Swiftwick makes some of the best ultralight, moisture-wicking synthetic socks (I’ve run marathons in them and stayed dry and blister-free) and their wool socks are just as good. They’re warm without feeling thick or bulky.

Kane 11 is a new brand that offers socks in specific shoe sizes (instead of a small, medium, large range). I’m not sure if that makes a huge difference in finding a sock that fits (maybe worth trying if you have trouble with traditional sizes, though), but the brand sent me a bunch of different styles to test out, and I’ve been reaching for the merino-wool Madison for winter runs. It does have a nice, snug fit (perhaps proper sizing does matter?) and keeps me warm and dry.

Unless you’re running on muddy trails or through streams where you’re likely to get your feet wet, you can probably run through the winter with your regular running shoes. If you do anticipate stepping in slushy puddles, though, a trail version of your favorite shoe may be a good idea. Trail shoes (they’ll usually have GTX in the name because of an added Gore-Tex liner) are more water-resistant than standard shoes and tend to have more aggressive lugs for getting your footing on uneven terrain. The Brooks Ghost, one of my favorite everyday running shoes, comes in a trail style that’s better equipped for weather protection.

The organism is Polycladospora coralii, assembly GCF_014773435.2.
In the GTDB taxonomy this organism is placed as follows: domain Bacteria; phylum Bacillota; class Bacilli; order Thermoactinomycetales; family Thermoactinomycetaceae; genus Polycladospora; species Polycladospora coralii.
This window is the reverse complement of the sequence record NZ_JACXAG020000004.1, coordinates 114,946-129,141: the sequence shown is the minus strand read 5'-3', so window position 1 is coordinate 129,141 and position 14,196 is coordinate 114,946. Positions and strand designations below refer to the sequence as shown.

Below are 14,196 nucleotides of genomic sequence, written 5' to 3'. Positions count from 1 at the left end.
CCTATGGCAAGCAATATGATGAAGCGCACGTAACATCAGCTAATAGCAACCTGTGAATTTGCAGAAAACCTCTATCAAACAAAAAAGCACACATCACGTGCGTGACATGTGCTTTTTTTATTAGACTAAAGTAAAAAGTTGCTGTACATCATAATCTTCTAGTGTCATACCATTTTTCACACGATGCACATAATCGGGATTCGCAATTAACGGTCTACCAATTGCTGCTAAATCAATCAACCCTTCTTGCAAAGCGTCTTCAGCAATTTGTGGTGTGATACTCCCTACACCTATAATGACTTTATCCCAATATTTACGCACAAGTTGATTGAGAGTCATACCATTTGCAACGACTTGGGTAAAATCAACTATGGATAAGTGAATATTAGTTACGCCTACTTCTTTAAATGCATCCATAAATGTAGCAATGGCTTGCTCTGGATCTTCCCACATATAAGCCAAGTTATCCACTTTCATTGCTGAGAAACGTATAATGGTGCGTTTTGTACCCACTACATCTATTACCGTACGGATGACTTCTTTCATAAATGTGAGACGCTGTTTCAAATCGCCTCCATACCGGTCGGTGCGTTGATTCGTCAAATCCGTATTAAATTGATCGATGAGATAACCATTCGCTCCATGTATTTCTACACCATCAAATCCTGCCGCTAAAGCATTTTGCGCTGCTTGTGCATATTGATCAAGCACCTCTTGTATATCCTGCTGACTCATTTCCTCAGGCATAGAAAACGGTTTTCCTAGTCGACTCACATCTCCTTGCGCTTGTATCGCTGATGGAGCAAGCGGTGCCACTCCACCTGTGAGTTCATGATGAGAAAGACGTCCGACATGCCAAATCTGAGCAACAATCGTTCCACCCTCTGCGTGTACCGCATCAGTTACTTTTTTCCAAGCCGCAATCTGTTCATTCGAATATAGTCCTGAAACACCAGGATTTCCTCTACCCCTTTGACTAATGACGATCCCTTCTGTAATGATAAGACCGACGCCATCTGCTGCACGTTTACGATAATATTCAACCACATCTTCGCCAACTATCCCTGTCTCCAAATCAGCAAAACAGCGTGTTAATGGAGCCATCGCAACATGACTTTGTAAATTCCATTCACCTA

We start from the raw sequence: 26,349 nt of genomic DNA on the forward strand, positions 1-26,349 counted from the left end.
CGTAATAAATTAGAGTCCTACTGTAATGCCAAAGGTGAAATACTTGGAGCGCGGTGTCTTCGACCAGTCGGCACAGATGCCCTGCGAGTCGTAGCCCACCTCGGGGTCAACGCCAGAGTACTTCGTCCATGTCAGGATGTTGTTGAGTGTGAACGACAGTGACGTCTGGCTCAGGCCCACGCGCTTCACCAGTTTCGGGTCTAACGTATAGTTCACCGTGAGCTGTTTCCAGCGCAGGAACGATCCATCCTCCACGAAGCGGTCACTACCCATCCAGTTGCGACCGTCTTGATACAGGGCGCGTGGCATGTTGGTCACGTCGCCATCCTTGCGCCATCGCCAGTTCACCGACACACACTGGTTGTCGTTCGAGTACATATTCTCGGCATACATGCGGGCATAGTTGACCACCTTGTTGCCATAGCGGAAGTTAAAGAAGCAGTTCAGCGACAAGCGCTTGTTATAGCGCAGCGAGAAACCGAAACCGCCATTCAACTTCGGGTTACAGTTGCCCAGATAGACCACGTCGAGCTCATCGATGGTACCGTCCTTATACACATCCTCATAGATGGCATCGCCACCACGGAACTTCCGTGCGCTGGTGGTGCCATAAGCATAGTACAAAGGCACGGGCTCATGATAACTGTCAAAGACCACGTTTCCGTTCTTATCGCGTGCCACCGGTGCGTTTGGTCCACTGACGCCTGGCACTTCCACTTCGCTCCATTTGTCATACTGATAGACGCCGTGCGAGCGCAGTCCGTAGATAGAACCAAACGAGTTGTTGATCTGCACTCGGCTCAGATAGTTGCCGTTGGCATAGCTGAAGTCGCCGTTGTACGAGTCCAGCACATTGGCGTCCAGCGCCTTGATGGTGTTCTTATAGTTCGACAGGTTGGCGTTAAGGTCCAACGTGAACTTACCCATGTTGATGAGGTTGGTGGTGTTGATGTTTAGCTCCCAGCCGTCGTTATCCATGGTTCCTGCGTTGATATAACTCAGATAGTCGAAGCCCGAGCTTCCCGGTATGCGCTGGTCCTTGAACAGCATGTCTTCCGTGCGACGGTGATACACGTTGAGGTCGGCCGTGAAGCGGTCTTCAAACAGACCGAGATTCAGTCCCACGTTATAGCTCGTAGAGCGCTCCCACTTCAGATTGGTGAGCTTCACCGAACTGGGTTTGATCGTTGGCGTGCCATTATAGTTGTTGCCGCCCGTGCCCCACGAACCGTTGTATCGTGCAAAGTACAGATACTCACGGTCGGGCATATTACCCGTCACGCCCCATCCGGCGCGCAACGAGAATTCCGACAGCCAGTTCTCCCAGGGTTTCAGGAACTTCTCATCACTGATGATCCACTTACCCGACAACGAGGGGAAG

Running on snow and ice is the worst. Give me howling winds, an unrelenting downpour, or even subzero temperatures, and I won’t complain about running outside (as long as I’m appropriately dressed), but the risk of slipping and falling on snowy or icy surfaces is enough to send me to the treadmill. That was until I started using Yaktrax a few years ago. Like snow chains you put on tires, these cleats stretch to cover the sole of your shoe and are dotted with metal studs and coils to give you traction on slippery ground. They are a must-have if you’re dedicated to running in all conditions.

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Everything You Need for Cold-Weather Running